As for the second Mathews factor, the probable value of additional procedural safeguards, it is certainly possible that a pre-deprivation hearing would have resulted in the outcome Potts envisions, with the City abandoning its effort to revoke his permit. Yet, given the potential fatal consequences of leaving a license to carry a gun (as well as the gun itself) in the hands of someone who poses a danger to the community while he or she pursues a pre-deprivation hearing, surely the benefit of this additional "process" does not outweigh its costs. In this case, the balance of interests weighs heavily in favor of the City and against a pre-deprivation hearing. In light of this conclusion and the fact that the post-deprivation procedures in place ultimately resulted in the reinstatement of Potts' gun permit, I conclude that Potts was not entitled to any more "process" than the City provided pursuant to section § 6109 of the Uniform Firearms Act.
Lastly, I consider whether Potts can maintain a claim for violation of substantive due process. Again, extrapolating from the allegations in the complaint, Potts could be said to argue that Detective Pelosi's decision to revoke his gun permit based solely on his arrest pursuant to a policy of the City and the Police Department, and implemented by Commissioner Timoney, violates substantive due process. The Third Circuit has held that a plaintiff may establish a substantive due process claim "notwithstanding a constitutionally procedurally adequate scheme."Midnight Sessions, 945 F.2d at 683. "A violation of substantive due process rights is proven: (1) if the government's actions were not rationally related to a legitimate government interest; or (2) `if the government's actions in a particular case were in fact motivated by bias, bad faith or improper motive. . . .'" Parkway Garage, Inc. v. City of Philadelphia, 5 F.3d 685, 692 (3d Cir. 1993) (quoting Midnight Sessions, 945 F.2d at 683).
Potts cannot prove a substantive due process violation. Even assuming that Potts had a protected property interest in his gun permit for purposes of procedural due process, not every property interest recognized under a procedural process claim is entitled to substantive due process protection. See Independent Enterprises Inc. v. Pittsburgh Water and Sewer Authority, 103 F.3d 1165, 1179-80 (3d Cir. 1997). Although the Third Circuit has left "for another day definition of the precise contours of the `particular quality of property interest'" entitled to such protection, it has indicated that "only fundamental property interests are worthy of substantive due process protection." Id. It seems clear that a gun permit does not fall within the purview of "fundamental property interests." As the court noted in Independent Enterprises, it has found that land ownership constitutes such a fundamental property interest, but that entitlements to water and sewer services and to bid on government contracts do not. See id. at 1180. The entitlement to a gun permit is more akin to the latter, "non-fundamental" type of property interest than ownership of real property. Like the Third Circuit, I "have no difficulty in concluding that the property interest alleged to have been infringed here . . . is not the sort of `fundamental' interest entitled to the protection of substantive due process." Id. Accordingly, to the extent that Potts' complaint alleges a claim for violation of substantive due process stemming from the revocation of his gun permit, the claim will be dismissed.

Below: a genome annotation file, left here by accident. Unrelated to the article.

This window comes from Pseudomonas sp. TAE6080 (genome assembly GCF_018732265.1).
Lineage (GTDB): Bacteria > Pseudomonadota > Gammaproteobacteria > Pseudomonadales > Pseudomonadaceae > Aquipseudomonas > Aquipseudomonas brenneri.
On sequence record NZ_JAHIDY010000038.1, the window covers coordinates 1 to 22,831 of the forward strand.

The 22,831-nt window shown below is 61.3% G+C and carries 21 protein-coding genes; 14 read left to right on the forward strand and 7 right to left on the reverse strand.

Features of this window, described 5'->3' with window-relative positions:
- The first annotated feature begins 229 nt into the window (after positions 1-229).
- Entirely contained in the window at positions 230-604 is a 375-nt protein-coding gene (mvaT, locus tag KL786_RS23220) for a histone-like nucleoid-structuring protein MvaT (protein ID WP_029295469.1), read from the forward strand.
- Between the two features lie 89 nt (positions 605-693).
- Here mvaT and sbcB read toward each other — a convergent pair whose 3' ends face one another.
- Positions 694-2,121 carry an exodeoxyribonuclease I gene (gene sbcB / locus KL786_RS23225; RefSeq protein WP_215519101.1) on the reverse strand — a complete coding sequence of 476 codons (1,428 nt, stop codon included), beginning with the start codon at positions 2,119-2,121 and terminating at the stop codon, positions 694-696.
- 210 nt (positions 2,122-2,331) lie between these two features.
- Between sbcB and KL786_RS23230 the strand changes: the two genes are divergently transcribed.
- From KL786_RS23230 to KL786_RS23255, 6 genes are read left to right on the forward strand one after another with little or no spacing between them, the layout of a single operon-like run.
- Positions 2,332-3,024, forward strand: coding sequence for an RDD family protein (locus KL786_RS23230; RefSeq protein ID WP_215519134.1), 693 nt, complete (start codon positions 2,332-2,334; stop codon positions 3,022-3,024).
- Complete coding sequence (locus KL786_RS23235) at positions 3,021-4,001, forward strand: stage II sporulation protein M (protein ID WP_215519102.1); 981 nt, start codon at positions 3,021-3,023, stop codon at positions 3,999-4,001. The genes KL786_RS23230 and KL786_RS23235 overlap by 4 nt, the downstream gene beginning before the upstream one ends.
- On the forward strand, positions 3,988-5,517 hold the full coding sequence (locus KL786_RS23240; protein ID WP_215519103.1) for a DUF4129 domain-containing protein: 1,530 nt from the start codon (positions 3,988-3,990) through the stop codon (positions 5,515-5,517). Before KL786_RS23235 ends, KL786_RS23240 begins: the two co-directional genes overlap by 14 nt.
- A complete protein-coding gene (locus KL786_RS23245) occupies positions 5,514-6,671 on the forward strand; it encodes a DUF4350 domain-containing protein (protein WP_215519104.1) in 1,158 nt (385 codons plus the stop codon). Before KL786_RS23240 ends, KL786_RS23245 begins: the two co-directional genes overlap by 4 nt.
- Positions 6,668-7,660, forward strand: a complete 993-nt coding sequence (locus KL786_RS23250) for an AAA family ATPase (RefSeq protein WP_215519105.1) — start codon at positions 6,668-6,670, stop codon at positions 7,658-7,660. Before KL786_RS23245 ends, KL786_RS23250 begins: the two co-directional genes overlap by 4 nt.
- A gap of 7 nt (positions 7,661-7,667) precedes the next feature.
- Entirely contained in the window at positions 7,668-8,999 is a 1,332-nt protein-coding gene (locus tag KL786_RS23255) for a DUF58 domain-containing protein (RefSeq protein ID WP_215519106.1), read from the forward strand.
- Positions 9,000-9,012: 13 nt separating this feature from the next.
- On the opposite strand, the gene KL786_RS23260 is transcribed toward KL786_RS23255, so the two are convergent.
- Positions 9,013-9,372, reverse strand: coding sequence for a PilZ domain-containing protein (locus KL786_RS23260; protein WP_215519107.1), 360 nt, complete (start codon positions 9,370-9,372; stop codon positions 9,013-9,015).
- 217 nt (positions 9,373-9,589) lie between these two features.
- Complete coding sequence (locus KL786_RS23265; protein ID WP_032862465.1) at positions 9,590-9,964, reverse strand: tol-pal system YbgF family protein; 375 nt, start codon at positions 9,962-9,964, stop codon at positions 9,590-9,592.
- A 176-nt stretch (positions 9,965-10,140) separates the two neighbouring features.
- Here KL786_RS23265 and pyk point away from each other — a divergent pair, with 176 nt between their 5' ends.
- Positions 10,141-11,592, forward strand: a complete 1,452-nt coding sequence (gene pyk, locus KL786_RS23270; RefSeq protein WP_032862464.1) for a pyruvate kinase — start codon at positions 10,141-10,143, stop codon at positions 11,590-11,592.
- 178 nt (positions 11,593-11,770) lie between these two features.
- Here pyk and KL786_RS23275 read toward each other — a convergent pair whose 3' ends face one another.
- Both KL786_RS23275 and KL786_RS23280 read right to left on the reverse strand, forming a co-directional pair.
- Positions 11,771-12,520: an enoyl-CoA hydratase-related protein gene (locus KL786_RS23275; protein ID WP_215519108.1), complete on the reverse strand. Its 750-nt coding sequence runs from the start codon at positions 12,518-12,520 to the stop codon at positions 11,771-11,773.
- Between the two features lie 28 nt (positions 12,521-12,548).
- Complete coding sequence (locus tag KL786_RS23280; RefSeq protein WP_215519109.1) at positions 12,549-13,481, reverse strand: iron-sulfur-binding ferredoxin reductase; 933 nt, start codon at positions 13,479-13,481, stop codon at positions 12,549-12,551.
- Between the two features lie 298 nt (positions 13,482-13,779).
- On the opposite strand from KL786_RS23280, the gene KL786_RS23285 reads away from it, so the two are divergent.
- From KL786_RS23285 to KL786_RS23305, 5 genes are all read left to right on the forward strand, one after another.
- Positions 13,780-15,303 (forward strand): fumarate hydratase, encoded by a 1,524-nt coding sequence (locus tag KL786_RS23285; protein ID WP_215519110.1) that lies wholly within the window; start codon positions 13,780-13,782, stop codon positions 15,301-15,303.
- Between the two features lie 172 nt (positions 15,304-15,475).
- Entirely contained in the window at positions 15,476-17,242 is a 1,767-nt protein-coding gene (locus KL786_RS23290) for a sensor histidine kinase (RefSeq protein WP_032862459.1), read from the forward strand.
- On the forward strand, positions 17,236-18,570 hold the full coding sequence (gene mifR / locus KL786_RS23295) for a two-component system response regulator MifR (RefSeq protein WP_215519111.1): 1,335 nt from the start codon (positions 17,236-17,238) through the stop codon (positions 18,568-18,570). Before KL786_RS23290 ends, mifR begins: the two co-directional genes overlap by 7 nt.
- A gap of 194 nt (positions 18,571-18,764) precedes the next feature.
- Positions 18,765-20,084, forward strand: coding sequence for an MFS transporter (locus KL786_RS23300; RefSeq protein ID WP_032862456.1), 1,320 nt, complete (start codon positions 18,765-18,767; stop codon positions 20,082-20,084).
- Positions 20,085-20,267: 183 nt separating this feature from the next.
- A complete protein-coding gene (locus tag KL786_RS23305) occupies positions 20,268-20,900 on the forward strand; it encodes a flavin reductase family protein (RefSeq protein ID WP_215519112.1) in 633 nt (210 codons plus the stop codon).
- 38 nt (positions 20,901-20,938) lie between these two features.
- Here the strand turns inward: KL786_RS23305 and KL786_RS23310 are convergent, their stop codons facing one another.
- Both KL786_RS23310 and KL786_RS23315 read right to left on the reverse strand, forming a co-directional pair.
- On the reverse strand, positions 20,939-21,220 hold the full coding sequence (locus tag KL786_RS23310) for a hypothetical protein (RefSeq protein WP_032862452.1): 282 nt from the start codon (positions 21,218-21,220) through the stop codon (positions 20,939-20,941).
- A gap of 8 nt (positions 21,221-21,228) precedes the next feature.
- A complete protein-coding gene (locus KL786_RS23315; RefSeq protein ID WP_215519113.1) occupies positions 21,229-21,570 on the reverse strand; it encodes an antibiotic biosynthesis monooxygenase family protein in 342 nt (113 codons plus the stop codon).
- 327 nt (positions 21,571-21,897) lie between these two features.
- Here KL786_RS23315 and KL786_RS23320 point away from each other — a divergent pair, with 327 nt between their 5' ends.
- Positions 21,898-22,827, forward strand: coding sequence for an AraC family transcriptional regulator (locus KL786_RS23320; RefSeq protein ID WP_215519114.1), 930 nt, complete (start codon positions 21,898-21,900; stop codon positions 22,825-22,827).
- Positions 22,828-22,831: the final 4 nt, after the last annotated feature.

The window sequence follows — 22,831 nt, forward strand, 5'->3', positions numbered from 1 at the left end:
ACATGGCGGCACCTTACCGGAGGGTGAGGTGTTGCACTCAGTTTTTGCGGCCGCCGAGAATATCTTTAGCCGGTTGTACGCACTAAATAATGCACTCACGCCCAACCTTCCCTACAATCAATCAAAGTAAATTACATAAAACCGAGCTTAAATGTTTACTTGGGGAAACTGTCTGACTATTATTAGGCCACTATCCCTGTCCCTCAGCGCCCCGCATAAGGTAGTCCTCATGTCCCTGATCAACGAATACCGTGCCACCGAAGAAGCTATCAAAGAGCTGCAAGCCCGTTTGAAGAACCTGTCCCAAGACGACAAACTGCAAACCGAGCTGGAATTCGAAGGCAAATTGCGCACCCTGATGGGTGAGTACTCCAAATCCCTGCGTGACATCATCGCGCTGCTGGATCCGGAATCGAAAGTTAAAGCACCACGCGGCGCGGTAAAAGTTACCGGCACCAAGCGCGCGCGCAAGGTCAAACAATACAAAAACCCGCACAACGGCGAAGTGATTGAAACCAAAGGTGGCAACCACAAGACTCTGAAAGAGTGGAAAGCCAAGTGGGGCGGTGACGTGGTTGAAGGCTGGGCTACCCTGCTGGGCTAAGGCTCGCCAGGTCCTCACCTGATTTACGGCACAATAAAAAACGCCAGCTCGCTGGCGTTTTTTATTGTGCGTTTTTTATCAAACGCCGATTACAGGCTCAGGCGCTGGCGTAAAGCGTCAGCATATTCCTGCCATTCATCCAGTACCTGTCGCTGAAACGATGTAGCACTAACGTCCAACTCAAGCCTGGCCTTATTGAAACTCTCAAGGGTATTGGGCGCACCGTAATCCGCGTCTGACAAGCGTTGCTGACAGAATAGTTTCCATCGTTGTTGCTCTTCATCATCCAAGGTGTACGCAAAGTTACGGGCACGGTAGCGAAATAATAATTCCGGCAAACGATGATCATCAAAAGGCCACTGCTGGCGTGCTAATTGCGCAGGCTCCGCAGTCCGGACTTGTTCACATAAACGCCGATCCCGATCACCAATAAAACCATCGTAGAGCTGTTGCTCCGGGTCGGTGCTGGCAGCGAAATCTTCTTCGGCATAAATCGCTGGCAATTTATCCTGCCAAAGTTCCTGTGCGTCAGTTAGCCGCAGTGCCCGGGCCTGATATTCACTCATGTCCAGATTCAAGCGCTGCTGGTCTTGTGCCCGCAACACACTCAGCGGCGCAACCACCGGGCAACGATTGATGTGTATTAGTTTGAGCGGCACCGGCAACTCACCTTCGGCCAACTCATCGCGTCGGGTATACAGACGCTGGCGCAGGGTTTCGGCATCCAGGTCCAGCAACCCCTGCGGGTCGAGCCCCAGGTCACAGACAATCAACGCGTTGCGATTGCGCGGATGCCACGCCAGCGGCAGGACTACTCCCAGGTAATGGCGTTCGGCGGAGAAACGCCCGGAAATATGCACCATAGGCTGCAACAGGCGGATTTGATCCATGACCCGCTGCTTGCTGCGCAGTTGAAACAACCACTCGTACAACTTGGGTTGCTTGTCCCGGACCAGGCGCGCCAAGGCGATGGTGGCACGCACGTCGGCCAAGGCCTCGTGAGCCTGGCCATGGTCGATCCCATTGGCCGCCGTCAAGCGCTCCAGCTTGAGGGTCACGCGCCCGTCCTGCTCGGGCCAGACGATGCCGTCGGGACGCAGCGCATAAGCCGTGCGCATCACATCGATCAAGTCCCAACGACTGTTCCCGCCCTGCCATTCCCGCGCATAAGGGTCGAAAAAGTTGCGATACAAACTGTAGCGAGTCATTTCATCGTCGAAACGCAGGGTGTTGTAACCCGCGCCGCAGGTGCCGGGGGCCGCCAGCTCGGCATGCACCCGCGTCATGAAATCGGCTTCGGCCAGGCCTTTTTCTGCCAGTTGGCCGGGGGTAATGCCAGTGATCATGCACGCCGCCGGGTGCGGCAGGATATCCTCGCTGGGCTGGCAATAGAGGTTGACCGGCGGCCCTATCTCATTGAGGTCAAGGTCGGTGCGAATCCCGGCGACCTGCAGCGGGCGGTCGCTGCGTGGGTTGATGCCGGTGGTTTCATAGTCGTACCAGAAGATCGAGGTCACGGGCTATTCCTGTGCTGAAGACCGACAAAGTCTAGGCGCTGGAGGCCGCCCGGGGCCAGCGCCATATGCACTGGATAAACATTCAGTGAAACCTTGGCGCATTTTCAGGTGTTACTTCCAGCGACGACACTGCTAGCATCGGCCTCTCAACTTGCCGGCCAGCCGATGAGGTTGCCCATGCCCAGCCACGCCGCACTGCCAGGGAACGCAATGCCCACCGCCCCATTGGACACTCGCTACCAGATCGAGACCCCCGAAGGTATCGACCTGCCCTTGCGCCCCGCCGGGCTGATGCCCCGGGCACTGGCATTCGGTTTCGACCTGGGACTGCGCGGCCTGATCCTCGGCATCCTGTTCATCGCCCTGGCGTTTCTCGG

Potts has also alleged that the revocation of his gun permit constituted an unconstitutional bill of attainder. This claim has no merit. A bill of attainder is "a law that legislatively determines guilt and inflicts punishment upon an identifiable individual without provision of the protections of a judicial trial." Nixon v. Administrator of General Services, 433 U.S. 425, 468 (1977). The Supreme Court has applied a "functional test of the existence of punishment, analyzing whether the law under challenge, viewed in terms of the type and severity of burdens imposed, reasonably can be said to further nonpunitive legislative purposes." Id. at 475. Although the complaint does not specify, I presume that Potts means to allege that § 6109 of the Uniform Firearms Act amounts to an unconstitutional bill of attainder. Potts has presented no argument as to how the restrictions imposed by § 6109 on gun licenses are designed to inflict punishment on an identifiable group as opposed to furthering "nonpunitive legislative purposes." It is beyond question that the Commonwealth of Pennsylvania has a compelling interest in restricting gun permits in order to ensure the safety of the public. Potts' argument fails.